Why would Zuckerberg comply with anything other than armed officers escorting him out of the building?

Facebook is toxic. Facebook is a cancer on the Internet. Facebook brings out the worst in people. … The Internet needs to rid itself of Facebook.

To which Roger W Moore raises an eyebrow:

However, if you are going to do business in [other] countries and … potentially involved in a massive violation of their online privacy laws then expect to get summoned by their governments, if not their courts.

What did Paul Sawers see? Mozilla launches … add-on to isolate your web browsing activity from Facebook:

The Facebook Container add-on for Firefox promises to make it “much harder” for Facebook to track you when you’re not on its site. Mozilla has been working on the technology for several years already, accelerating its development in response to what it called a “growing demand.”

The add-on, which can be installed through the usual means in Firefox, essentially “isolates” your Facebook profile from the rest of your web browsing, meaning you can use Facebook as usual without experiencing the off-site tracking part.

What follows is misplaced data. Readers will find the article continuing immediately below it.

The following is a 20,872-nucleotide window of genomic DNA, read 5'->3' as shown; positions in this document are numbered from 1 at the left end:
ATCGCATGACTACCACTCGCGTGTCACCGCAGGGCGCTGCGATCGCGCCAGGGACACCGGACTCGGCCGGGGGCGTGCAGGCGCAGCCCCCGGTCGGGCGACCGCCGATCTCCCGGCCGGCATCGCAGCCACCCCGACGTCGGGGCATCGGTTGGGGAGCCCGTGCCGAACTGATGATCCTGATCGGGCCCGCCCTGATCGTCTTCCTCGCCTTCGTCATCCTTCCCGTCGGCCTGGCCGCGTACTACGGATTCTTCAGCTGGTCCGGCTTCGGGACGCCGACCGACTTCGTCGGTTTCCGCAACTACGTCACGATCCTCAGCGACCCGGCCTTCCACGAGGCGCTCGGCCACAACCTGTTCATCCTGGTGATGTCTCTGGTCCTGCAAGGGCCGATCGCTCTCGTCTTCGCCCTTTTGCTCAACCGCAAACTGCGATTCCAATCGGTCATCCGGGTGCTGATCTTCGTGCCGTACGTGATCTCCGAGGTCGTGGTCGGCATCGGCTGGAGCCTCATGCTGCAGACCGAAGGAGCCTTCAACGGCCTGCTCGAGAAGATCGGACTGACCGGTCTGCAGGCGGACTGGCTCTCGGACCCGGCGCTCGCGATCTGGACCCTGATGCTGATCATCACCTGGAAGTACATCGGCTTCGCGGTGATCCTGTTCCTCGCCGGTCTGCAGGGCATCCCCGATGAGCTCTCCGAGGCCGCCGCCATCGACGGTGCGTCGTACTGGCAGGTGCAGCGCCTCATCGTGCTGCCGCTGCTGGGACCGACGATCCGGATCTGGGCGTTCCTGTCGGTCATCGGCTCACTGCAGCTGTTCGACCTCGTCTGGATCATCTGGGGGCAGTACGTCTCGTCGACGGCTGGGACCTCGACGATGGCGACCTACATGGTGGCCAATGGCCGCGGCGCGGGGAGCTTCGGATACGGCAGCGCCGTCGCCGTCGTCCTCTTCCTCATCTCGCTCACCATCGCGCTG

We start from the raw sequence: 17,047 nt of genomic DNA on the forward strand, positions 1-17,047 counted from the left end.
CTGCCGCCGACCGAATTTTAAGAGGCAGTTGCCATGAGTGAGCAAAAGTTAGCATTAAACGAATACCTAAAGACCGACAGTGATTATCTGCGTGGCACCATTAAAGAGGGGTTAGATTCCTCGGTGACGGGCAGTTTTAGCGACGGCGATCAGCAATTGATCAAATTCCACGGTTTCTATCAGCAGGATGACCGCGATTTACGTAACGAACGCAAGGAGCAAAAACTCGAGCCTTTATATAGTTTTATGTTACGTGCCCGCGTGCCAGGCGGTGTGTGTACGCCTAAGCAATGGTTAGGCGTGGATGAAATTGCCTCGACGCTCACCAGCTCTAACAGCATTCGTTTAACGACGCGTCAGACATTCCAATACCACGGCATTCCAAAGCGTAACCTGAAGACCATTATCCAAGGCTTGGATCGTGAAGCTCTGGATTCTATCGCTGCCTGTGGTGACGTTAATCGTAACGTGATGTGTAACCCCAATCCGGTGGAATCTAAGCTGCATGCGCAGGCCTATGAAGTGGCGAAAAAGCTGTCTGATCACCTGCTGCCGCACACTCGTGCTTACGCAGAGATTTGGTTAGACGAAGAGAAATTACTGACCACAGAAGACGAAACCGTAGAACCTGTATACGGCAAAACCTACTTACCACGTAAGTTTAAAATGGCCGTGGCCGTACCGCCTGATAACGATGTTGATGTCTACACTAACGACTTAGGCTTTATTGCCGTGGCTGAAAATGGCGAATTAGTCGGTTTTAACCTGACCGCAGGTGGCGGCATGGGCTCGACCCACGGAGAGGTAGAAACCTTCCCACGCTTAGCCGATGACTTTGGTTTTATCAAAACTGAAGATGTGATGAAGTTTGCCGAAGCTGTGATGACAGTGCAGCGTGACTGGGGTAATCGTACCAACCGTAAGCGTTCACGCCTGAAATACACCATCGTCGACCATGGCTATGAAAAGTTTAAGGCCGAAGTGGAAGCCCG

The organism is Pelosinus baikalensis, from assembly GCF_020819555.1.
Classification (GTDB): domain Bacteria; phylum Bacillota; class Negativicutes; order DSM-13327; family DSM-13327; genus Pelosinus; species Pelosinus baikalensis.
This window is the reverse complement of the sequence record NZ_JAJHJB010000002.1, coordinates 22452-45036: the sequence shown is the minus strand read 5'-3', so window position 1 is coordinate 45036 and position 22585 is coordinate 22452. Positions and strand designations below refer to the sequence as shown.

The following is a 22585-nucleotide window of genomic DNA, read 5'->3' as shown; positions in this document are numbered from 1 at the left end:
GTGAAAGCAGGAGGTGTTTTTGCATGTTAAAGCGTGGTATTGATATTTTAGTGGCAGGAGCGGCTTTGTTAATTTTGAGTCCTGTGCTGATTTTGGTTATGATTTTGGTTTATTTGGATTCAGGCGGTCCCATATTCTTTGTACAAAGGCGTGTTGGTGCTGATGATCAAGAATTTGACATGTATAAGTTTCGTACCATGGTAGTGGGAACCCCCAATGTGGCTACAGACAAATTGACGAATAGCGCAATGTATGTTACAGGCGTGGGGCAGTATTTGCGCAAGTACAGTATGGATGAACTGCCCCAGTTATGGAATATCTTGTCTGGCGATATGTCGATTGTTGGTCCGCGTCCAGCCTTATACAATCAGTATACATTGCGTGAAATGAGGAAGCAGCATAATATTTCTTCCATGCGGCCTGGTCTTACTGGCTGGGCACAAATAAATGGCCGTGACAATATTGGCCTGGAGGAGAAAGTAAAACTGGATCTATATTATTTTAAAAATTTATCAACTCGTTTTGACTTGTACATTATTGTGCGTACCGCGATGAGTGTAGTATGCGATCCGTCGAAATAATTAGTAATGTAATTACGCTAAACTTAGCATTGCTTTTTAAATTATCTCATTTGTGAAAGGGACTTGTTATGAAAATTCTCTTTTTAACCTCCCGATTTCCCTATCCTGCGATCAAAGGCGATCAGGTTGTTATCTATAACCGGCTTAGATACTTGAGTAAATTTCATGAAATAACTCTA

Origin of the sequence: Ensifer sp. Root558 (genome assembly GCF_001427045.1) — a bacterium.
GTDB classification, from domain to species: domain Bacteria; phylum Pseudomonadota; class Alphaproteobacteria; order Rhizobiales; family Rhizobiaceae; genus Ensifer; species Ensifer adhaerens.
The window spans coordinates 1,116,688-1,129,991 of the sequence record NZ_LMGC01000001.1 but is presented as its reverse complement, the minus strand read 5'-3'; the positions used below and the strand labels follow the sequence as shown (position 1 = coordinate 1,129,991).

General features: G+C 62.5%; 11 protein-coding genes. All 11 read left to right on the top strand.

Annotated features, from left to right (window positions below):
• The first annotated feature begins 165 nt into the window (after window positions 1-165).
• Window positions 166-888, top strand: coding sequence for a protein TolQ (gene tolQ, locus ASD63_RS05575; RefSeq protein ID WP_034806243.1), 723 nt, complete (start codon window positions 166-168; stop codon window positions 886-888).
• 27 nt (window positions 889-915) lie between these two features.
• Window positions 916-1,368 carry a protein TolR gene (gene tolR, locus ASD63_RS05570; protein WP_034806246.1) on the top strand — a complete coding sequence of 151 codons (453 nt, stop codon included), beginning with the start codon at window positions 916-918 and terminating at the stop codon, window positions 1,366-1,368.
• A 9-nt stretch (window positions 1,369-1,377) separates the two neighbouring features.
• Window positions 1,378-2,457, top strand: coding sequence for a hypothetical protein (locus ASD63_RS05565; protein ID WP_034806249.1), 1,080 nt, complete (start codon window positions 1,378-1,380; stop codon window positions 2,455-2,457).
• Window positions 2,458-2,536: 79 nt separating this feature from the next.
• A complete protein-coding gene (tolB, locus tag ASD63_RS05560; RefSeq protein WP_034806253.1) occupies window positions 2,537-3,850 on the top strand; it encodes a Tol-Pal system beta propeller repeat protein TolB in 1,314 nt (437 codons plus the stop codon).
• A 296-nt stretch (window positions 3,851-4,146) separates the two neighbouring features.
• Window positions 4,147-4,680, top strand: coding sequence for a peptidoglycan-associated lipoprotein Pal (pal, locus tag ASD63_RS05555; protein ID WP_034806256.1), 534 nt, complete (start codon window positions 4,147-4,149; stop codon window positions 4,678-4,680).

But Opportunist sees a great opportunity for a better addon:

I think it's time for a "tracking cookie mix and match" addon. Every time you start your browser, you get a new tracking cookie from a pool … that originally belonged to someone else. After a couple minutes you return the cookie to the pool and get a new one from someone else, while yours goes to some other person.

What this eventually does is invalidate and thus poison the cookie data. Unless Google finds a way to voluntarily eliminate these cookies from their data mining, their whole data pool is useless. Which is basically all we want.

Either is fine by me.

It gets worse: Molly Olmstead reports Facebook Acknowledges It Has Been Keeping Records of Android Users’ Calls and Texts:

Last week, one user who downloaded his data to learn what Facebook knew about him in the aftermath of the Cambridge Analytica scandal found that the company had a record of the date, time, duration, and recipient of calls he had made from the past few years. [And] several others … found similar records.

In response, Facebook published a post [acknowledging] it was collecting and storing these logs, attributing it to an opt-in feature for those using Messenger or Facebook Lite on an Android device. [However] that opt-in was the default setting and users were not separately alerted to it. Nor did Facebook ever say publicly that it was collecting that information.

jrumney refuses to install any Facebook apps:

I got used to checking facebook via the web page. … Then I noticed them trying to push me back to the app, first by taking Messaging away from the mobile web interface, and more recently by popping up messages about my friends posting time-limited stories that you need the app to view.

When they started that tactic, I took it as a sign that the app was doing something nefarious, so it just made me more determined to avoid it.